Time to break out the red hooks as the highly popular late-summer Lake Wenatchee sockeye fishery opens this Wednesday Leave a reply

Aug 02, 2021 by Mark Yuasa
Lake Wenatchee may look quiet in this picture courtesy of Dave Graybill, but don’t expect that when it opens for sockeye fishing on Wednesday (Aug. 4).

By Mark Yuasa

Start getting the sockeye rigs in order and be ready for long lines at the Wenatchee State Park boat launch!

The sockeye run into Lake Wenatchee has waxed expectations, and the Washington Department of Fish and Wildlife (WDFW) will open a conservative fishing season beginning this Wednesday (Aug. 4) with a lower catch limit of two sockeye per angler daily (down from four sockeye in 2020).

The spawning escapement goal is 23,000 sockeye although there’s a buffer of extra fish above that goal needed in order to open a fishing season.

As of July 26, the fish count at Tumwater Dam was 26,943, but more sockeye arrived since then allowing WDFW to give it the “green light.”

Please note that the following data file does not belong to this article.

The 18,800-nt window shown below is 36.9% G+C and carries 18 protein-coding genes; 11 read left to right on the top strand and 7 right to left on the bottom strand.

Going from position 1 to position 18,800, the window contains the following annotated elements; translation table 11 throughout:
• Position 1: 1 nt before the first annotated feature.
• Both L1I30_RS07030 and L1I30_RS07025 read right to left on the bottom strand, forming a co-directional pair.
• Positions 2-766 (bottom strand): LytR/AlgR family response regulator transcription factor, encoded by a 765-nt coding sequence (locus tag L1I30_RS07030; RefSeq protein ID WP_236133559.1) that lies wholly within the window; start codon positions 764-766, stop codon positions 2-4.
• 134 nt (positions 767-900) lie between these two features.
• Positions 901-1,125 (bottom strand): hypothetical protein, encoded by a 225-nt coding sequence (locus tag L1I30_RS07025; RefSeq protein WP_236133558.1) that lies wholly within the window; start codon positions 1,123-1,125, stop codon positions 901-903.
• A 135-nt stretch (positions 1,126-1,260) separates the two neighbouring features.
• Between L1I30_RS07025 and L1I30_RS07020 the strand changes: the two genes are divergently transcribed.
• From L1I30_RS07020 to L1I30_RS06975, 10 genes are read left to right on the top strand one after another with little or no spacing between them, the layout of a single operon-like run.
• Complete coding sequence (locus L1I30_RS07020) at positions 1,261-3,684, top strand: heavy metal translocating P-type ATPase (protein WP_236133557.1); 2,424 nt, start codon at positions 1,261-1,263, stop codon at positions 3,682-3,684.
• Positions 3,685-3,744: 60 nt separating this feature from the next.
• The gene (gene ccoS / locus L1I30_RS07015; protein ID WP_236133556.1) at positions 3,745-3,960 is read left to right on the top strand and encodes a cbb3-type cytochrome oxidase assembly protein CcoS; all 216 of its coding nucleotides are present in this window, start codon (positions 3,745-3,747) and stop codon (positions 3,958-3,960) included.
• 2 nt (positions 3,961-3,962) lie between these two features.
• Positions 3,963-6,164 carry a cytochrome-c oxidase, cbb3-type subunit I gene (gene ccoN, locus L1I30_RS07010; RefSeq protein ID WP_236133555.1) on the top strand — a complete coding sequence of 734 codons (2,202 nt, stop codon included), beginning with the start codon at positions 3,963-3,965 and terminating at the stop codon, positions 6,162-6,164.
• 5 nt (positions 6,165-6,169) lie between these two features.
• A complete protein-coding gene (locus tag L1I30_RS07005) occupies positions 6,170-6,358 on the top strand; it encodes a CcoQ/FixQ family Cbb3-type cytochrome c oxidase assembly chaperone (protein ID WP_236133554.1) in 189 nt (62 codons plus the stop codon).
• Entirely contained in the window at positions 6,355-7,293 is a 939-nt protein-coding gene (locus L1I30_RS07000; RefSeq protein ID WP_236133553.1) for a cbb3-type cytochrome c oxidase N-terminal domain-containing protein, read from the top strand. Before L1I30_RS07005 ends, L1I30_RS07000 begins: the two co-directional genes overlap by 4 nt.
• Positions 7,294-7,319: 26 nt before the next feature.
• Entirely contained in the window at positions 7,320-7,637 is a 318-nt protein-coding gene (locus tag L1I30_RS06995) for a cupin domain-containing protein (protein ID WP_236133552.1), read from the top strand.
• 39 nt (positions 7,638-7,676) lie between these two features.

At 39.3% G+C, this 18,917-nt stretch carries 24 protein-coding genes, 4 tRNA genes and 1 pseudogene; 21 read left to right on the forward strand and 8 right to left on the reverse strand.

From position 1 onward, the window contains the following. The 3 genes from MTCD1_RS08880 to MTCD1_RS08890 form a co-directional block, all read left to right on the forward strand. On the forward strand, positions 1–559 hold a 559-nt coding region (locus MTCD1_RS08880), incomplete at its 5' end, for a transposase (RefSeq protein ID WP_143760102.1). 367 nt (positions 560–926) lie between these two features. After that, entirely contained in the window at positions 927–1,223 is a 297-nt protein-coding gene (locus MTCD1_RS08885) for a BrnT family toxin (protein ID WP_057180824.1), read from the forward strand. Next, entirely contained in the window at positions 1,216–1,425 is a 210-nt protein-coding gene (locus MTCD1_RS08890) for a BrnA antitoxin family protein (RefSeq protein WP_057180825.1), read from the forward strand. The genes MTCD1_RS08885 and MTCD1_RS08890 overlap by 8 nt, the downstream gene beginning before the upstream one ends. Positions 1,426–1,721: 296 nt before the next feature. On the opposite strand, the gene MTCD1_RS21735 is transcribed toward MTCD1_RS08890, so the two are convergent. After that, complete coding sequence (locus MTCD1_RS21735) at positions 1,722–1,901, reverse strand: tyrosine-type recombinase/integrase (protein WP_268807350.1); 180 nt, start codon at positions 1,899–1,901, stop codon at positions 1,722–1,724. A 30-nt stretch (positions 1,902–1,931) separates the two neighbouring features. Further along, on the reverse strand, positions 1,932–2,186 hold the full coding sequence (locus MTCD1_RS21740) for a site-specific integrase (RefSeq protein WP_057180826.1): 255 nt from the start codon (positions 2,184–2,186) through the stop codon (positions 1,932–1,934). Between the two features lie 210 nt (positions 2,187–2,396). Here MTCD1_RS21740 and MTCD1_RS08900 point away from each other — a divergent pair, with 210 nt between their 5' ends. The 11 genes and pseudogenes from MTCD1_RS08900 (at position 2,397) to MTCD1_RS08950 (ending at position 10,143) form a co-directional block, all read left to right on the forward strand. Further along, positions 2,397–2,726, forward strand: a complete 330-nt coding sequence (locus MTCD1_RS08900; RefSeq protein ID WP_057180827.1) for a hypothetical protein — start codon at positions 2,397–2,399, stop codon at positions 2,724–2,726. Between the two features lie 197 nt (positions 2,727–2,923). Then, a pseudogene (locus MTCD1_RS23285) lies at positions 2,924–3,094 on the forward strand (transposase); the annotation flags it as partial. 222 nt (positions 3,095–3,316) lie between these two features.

The Wenatchee River sockeye forecast is 27,300 in 2021 with an in-season projection of 29,000, compared to 39,400 in 2020. This provides an estimated 6,000 sockeye available to catch above the natural spawning escapement goal. 

Sockeye returns had been poor in 2019 and 2018, and last year was the first time the lake had been open since 2017.

The sockeye single-day counts at Tumwater Dam just below Lake Wenatchee were 852 on July 26; 841 on July 25; 1,018 on July 24; 893 on July 23; 552 on July 22; and 5,499 on July 19.

Anglers can hit the lake located in Chelan County beginning one hour before official sunrise on Wednesday (Aug. 4) and fishing is open until further notice. It will be monitored closely and may close on short notice depending on angler participation and harvest rates.  

The lake itself is fine and has a good water temperature despite the extended heatwave, and the sockeye are in good condition, and should be on the “bite” when fishing opens.

The daily limit is two sockeye per angler with a minimum size of 12 inches. Selective gear rules (up to three single-point barbless hooks per line, no bait or scent allowed, and knotless nets required) are in effect.

Anglers may fish with two poles if they possess a valid two-pole endorsement.  A night closure will be in effect. Legal angling hours are one hour before official sunrise to one hour after official sunset.

Bull trout, steelhead, and chinook salmon must be released unharmed without removing the fish from the water.

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